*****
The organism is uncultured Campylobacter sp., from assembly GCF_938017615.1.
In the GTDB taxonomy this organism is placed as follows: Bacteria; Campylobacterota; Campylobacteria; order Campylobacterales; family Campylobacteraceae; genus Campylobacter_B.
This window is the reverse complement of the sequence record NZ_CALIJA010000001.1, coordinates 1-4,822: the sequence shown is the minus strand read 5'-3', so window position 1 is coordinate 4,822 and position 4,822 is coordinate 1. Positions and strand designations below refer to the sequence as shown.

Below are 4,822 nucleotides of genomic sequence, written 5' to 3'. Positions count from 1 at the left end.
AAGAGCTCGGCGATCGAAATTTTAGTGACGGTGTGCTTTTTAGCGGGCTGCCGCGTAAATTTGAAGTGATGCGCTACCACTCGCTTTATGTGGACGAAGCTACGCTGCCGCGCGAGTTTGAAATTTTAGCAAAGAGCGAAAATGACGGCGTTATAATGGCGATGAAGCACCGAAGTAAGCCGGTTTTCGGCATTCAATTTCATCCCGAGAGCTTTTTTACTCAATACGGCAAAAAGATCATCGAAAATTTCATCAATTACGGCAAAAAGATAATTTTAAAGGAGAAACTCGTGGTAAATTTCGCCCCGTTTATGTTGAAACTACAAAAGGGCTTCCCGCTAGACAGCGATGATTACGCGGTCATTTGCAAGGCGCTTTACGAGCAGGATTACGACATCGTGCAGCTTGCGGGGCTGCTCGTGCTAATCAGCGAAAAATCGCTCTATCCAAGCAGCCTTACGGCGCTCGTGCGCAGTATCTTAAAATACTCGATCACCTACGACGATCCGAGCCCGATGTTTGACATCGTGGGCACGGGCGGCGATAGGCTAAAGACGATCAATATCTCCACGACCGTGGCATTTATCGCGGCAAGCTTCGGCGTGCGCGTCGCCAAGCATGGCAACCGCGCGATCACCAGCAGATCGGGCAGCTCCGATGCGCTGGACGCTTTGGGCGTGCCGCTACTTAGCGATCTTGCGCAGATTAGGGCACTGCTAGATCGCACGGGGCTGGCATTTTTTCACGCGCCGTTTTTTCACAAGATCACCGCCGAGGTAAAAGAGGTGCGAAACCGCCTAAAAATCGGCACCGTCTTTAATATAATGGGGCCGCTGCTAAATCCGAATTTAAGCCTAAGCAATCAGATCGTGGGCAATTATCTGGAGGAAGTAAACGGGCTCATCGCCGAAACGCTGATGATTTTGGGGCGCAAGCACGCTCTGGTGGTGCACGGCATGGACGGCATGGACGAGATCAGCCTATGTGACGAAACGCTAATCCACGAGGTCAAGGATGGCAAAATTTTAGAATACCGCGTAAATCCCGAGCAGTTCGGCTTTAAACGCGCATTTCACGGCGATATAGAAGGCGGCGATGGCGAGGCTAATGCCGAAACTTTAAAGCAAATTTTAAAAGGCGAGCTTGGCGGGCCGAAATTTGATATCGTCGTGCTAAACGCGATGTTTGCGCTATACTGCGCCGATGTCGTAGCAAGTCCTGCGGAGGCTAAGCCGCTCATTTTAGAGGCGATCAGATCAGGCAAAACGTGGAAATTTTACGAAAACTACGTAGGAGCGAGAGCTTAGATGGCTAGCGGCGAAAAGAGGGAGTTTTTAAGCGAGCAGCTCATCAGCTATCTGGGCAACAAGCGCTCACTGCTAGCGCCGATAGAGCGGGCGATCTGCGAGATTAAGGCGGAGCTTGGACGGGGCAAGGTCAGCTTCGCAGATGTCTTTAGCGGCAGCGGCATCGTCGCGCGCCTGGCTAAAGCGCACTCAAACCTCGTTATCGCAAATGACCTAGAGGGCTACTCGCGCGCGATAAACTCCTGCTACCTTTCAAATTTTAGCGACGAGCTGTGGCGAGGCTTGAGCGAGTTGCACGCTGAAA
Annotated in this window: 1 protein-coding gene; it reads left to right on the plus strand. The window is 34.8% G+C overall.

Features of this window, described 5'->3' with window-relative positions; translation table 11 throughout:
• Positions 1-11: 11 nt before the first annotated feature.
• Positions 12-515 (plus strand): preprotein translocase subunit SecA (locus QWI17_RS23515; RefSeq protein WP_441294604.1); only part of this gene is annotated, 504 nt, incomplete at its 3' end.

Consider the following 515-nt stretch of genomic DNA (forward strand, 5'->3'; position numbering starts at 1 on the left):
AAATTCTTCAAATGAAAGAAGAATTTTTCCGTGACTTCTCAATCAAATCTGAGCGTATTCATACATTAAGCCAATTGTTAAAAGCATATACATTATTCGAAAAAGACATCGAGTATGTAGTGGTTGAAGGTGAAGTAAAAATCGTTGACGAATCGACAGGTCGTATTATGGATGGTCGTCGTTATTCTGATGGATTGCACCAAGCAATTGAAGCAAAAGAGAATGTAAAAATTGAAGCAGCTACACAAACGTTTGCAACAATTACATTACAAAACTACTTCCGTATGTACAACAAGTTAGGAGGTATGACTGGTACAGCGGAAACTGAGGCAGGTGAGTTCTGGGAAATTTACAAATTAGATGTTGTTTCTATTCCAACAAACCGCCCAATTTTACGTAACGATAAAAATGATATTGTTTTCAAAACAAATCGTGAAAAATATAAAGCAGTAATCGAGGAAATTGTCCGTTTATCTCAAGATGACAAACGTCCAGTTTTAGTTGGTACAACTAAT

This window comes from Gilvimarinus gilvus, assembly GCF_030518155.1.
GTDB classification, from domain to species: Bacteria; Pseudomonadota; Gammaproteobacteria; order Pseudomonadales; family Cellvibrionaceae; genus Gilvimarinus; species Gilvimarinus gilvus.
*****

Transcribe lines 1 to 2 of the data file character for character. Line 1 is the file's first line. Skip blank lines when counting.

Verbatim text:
The organism is uncultured Campylobacter sp., from assembly GCF_938017615.1.
In the GTDB taxonomy this organism is placed as follows: Bacteria; Campylobacterota; Campylobacteria; order Campylobacterales; family Campylobacteraceae; genus Campylobacter_B.